In my column in yesterday’s Champaign-Urbana News-Gazette (7/5), I wrote about a topic near and dear to my heart … vulnerability, brokenness and accepting our limitations…
Thirty years ago in the back of a coffee shop where I hung out with my coffee, Bible and journal at 6am, I developed an unexpected relationship with a construction worker nearing retirement. While I’m sure he ever knew it, he got me thinking about my own emotional well-being in ways that I have been exploring ever since.
It all started one day rather surprisingly when he told me about his pre-school-age grandson. I soon discovered, the grandchild was, well, darned near perfect. It was the little guy’s sheer honesty that most impressed this grandfather. He told me about grandson grabbing a cookie from the kitchen counter and hiding it behind his back after being told he couldn’t have any more. “I asked that little guy, ‘Do you know what happened to that cookie?’”
“Let me guess,” I said. “He fessed up.”
“How did you know? You’re right. That little guy said, ‘I took it. I sorry.’” I thought the conversation was over when the construction worker suddenly launched into telling me that when he was kid he grew up in a family where honesty and openness were not high values. “In my family it was okay to not tell the real truth, especially about your feelings,” he said. He said his father made it clear that talking about feelings made you look weak. “Isn’t that sad? Did you ever have anything like that go on in your family?”
Of course I did, and I told him that I grew up in the land of numb where everyone was just fine whether they were sad, glad, mad or afraid. Thus began an early-morning dialogue between the two of us about how our relationship with our families helped shape our emotional health, and certainly not always for the better.
As a boy, this construction worker told me that it was hard for him to be honest and open because he felt constant criticism and judgement from his dad. “He always backed me in a corner,” he said. He said his sister would fight with his dad, and his dad would back down. But his father would not allow that from him. So he just fled and usually left the house. When he couldn’t leave, he said he faked it, saying whatever it took shut down his dad. Finally at 18, he left his home for good. “I don’t think I said 100 words to my dad before he died.” His dad lived to be quite elderly.
Because he had observed me reading the Bible, he asked me if I thought God had anything to say about this matter. Somehow we started talking about the Apostle Paul. I told him Paul was a bright, determined person who wrote half the New Testament. Still, God gave Paul a thorn in his flesh, which God was not willing to remove, even though Paul pled with God to remove it.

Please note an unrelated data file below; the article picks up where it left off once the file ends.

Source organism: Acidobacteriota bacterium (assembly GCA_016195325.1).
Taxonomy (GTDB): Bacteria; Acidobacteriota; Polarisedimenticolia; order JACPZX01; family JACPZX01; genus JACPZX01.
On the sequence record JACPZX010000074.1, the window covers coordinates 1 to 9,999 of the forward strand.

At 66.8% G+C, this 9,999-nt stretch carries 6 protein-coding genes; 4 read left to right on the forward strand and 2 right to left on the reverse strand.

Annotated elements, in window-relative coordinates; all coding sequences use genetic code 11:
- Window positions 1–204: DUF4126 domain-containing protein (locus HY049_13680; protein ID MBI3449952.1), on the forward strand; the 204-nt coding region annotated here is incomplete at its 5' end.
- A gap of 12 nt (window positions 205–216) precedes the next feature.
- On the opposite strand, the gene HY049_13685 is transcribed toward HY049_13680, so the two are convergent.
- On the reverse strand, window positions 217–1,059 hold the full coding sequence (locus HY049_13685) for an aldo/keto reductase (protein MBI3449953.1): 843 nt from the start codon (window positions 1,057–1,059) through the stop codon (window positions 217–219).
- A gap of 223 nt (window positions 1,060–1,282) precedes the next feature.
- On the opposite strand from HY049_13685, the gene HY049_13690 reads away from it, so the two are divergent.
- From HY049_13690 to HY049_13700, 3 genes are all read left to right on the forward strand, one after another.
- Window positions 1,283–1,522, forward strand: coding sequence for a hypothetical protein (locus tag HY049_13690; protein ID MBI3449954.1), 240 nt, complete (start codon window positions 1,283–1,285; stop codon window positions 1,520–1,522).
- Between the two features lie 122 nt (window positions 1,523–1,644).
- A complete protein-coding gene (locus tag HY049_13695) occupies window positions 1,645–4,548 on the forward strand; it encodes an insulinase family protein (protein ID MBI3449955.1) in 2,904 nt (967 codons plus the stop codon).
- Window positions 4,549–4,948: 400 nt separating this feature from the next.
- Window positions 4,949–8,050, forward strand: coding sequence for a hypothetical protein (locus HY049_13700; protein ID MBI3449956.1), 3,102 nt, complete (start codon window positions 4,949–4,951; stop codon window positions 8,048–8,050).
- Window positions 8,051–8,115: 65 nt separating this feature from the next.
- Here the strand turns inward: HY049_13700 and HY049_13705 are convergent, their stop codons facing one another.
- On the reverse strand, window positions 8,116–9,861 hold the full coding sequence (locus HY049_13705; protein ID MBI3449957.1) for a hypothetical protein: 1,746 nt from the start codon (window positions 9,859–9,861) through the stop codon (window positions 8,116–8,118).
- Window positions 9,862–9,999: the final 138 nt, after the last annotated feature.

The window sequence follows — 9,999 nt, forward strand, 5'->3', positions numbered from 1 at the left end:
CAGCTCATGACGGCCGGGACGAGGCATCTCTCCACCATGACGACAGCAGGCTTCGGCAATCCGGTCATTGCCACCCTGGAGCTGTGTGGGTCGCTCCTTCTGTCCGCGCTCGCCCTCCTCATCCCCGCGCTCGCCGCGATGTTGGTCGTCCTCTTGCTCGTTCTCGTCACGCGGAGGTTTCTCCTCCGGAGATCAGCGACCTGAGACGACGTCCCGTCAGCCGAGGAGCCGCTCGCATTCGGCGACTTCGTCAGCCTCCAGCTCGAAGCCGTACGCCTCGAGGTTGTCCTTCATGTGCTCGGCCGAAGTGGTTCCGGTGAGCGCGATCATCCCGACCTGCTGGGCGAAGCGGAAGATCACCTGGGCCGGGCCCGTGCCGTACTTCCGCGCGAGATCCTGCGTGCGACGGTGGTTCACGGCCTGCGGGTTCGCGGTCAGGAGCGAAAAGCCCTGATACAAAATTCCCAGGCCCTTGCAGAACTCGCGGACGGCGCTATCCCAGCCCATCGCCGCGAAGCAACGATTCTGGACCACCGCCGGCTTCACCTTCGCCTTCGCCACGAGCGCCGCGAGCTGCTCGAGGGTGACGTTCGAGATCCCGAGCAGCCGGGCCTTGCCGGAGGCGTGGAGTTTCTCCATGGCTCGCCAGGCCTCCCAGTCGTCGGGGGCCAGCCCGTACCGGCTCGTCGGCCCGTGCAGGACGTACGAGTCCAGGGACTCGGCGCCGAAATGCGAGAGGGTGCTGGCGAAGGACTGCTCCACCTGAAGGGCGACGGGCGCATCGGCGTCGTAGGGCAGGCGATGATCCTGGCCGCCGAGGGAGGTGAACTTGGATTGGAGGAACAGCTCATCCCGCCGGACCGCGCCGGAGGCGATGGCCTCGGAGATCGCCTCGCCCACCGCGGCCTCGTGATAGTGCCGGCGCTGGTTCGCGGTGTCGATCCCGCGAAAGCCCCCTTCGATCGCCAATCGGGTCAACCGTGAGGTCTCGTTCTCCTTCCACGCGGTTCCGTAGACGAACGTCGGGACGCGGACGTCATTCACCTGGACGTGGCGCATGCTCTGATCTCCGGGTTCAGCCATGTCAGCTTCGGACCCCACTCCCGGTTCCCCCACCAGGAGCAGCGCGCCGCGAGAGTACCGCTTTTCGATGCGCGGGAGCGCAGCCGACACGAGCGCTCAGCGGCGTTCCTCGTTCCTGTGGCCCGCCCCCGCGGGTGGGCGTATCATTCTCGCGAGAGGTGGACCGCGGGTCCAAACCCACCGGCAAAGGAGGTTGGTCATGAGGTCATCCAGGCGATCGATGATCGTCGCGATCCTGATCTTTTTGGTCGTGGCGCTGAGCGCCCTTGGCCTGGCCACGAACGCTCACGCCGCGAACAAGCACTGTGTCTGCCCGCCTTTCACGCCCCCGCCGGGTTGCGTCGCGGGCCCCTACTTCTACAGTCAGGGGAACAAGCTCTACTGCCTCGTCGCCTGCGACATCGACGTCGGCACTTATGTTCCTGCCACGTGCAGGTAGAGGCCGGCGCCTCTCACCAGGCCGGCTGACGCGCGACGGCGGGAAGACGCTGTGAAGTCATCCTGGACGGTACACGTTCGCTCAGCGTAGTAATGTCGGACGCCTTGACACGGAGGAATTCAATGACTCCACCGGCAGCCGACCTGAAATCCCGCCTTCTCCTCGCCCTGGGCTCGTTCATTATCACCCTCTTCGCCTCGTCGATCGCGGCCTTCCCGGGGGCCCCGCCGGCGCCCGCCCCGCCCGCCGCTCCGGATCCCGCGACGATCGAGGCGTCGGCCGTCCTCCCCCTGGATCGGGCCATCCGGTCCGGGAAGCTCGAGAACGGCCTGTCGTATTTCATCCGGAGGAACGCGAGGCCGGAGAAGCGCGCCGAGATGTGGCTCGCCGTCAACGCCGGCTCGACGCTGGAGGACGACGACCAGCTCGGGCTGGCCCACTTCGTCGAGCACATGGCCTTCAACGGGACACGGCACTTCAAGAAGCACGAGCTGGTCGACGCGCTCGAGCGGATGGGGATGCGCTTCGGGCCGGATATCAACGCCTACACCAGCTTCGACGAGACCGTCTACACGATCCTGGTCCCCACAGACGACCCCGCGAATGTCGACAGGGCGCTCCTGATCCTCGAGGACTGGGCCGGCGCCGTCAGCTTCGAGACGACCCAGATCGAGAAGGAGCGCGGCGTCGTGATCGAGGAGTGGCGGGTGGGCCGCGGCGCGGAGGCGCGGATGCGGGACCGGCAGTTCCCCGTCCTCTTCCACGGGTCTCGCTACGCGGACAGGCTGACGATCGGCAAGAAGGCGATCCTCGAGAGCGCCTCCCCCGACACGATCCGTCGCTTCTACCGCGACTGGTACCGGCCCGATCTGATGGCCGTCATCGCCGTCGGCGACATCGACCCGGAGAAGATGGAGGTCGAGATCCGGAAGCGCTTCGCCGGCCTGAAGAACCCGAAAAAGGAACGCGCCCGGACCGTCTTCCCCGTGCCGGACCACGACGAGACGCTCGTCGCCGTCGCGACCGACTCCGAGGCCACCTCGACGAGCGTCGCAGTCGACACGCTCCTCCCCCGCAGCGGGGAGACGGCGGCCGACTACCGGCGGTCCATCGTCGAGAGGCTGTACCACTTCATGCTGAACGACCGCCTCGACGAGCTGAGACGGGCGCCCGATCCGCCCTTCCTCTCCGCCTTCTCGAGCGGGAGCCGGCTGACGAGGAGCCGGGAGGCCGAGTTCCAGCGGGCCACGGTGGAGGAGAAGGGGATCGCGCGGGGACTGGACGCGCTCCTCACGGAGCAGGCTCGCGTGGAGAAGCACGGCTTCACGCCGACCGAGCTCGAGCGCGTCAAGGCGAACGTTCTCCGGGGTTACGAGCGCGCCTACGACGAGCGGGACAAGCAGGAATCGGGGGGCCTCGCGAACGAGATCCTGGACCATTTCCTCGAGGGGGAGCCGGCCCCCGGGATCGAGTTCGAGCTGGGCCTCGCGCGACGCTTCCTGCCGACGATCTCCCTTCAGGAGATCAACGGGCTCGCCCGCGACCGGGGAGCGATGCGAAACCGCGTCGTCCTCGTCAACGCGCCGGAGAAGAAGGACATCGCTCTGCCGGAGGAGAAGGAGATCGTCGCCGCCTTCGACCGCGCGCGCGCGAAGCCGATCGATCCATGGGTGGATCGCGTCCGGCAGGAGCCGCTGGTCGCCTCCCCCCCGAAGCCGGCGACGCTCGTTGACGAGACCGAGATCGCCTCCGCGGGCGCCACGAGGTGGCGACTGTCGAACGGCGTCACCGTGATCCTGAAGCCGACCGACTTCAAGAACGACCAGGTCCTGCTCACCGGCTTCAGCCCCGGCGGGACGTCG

“The thorn kept him from being too high and mighty, huh?” he asked.
“Yep, pretty much.”
We discussed Paul saying “I will boast of the things that show my weakness” rather than his reveling in his successes. I said I reckoned that if God was going to use me for work in his Kingdom, it wasn’t going to be because I was spiritually polished but rather through my brokenness and my willingness to embrace the good, the bad and the ugly within myself.
Since those early morning discussions back in the day, I have discovered it is virtually impossible to be vulnerable and open about brokenness without also embracing our human limitations. Quite frankly, none of us can be anything we want to be, nor can we have it all.
Those early morning discussions gave me a good foundation for my current ministry of counseling pastors and consulting with churches. With great regularity I see that one of the most difficult lessons to learn in life is acknowledging how limited we all are. Pastor-writer Peter Scazzero says it well: “These limits are actually a gift from God.”
When a pastor recently told me he feels overwhelmed and never finished with his work, I asked him how that impacts his inner joy in God and his close relationships. “Very negatively. More than I admit I’m sure,” he said unhappily. As we talked, he began reflecting on his limits: his temperament, his family wounds, his intellectual capacity and his spiritual understanding.
I encouraged him to really be himself and told him it was the Danish philosopher and theologian Soren Kierkegaard who said the true vocation for every human is “The will to be oneself.”
Who is it in your life that models brokenness and vulnerability well? What do you admire about that person? How about trying to emulate it? Letting your life be an open book and allowing others to see your brokenness feels counter-intuitive. But in truth, it is the very doorway to freedom, contentment and inner peace.